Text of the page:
- Select the right size double-walled corrugated carton for cabinet(s). Place on bottom protector.
- Pack loose fittings and accessories separately in an appropriately sized box or poly bag.
- Tie down, tape or wedge all movable parts and doors on cabinets.
- Wrap cabinet(s) in PE foam.
- Add edge protectors and tape to cabinets to supply additional internal carton strength.
- Place cabinet(s) inside of carton along with packaged parts and accessories.
- Seal carton with packing tape.
- Add Top/Bottom Protector and strapping to secure the protectors. Top/Bottom load protector can be corrugated, wood or heavy paperboard.
- Generate a shipping label online at LastMile Portal. Label the carton with complete delivery and return address information (See Rule of Thumb 4.)
- Follow the directions on all carton orientation symbols or verbiage (Arrows, “TOP LOAD ONLY,” “DO NOT STACK,” “THIS SIDE UP” and “FRAGILE”).
- Place unit on shipping pallet and secure with shrink wrap or stretch wrap. (See Rule of Thumb 5 for pallet specifications.)
Doors & Windows
When transporting windows and doors you must take into consideration the protection of the product from damage due to movement during transportation and/or from exposure to the weather (products must be completely covered when transportation is done in a flatbed in wet weather.) One or a combination of the following industry packaging and handling options should be used to prepare your product for shipment:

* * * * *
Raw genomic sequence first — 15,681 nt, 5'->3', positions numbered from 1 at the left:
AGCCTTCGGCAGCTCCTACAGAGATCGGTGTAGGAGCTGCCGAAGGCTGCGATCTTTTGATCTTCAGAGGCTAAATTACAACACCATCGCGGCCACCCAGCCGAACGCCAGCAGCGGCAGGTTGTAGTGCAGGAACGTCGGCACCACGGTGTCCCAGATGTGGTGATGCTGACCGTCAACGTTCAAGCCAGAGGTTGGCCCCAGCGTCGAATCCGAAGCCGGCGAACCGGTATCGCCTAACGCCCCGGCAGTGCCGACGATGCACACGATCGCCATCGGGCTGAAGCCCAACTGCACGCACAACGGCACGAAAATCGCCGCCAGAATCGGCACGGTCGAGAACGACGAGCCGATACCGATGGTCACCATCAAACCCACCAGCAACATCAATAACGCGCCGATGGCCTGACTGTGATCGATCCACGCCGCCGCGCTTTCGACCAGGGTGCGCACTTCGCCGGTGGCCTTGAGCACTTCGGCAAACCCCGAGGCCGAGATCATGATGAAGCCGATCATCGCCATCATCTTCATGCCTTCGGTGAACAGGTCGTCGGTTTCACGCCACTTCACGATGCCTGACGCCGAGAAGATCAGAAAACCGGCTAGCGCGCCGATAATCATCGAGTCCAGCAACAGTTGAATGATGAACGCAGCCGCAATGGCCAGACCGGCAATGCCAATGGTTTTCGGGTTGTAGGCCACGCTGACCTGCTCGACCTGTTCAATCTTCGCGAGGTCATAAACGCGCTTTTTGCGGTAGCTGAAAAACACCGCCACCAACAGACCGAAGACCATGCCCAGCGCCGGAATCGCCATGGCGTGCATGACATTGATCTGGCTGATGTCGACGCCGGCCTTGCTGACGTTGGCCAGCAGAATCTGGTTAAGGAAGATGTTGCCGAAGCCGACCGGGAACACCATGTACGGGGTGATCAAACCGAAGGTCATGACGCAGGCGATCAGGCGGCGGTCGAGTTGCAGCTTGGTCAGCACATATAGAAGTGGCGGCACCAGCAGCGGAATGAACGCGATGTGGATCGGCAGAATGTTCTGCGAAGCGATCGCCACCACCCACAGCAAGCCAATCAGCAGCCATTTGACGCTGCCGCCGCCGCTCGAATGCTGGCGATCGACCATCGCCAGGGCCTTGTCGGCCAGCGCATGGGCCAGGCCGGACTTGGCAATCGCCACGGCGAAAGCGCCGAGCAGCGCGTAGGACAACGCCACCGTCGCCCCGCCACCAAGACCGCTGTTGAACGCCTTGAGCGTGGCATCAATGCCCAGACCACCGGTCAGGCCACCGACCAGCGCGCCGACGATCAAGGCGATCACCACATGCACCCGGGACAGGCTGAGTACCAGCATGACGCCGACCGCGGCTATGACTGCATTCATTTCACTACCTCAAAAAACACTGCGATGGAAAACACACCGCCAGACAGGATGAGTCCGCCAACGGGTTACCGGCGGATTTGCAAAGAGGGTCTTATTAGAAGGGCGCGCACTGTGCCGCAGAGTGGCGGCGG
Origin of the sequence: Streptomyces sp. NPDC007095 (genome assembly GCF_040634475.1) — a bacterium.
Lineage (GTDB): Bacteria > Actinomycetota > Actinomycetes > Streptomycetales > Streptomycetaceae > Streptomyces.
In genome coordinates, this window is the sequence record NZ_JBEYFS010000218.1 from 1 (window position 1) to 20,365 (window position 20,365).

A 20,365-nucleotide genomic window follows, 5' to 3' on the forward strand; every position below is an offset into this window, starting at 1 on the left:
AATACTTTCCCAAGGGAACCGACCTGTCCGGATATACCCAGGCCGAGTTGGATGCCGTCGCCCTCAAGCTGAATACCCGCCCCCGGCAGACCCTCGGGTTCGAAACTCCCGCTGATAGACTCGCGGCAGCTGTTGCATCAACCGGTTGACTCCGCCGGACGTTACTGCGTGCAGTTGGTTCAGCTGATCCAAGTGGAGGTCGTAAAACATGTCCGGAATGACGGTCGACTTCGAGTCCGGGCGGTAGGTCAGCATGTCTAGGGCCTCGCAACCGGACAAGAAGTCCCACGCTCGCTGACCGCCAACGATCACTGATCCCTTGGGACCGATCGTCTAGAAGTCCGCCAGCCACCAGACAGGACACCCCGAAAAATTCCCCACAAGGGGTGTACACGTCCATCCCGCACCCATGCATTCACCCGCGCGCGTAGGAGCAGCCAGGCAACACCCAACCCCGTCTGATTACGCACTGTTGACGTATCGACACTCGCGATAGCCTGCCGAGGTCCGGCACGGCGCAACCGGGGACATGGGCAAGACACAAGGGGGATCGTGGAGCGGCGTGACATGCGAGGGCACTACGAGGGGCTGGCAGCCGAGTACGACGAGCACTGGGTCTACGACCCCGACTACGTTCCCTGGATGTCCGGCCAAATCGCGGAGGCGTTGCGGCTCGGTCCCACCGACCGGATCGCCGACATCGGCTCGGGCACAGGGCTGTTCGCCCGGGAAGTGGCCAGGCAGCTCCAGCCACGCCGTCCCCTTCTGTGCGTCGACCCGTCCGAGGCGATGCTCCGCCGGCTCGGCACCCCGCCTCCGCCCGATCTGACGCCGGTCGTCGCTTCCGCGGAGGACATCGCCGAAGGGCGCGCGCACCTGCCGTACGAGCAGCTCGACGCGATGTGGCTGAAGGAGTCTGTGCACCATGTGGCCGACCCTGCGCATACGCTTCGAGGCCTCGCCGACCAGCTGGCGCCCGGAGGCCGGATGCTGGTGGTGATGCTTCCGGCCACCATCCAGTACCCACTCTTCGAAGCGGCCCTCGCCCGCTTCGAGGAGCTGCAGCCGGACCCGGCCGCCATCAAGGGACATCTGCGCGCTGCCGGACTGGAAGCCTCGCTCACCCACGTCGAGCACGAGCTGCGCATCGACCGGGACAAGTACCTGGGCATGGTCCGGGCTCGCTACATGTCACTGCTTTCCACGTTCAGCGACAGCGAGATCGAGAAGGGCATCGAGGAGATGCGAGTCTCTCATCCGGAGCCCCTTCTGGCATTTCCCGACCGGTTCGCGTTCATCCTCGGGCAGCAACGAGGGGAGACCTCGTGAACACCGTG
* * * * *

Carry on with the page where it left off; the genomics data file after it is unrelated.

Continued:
OPTION 1: CARTON AND CRATE PACKAGING TECHNIQUE:
- Select the right size 300lb psi double-walled corrugated carton and crate.
- Wrap each door or window in a poly-bag.
- Add edge protectors and tape.
- Place product in carton and seal with packing tape.
- Place sealed carton inside crate.
- Label the crate with complete delivery and return address information (See Rule of Thumb 4).
- Follow all carton orientation symbols or verbiage (Arrows, “TOP LOAD ONLY,” “DO NOT STACK,” “THIS SIDE UP”, “FRAGILE”).
- Store doors on a flat surface.
- Do not lean at a steep angle against wall.
OPTION 2: CARTON AND CRATE PACKAGING TECHNIQUE:
These products are suited for protecting the edges of all types and shapes of windows and doors during shipping, handling and storage and are cost efficient, environmentally sustainable alternatives to wood crates and other materials.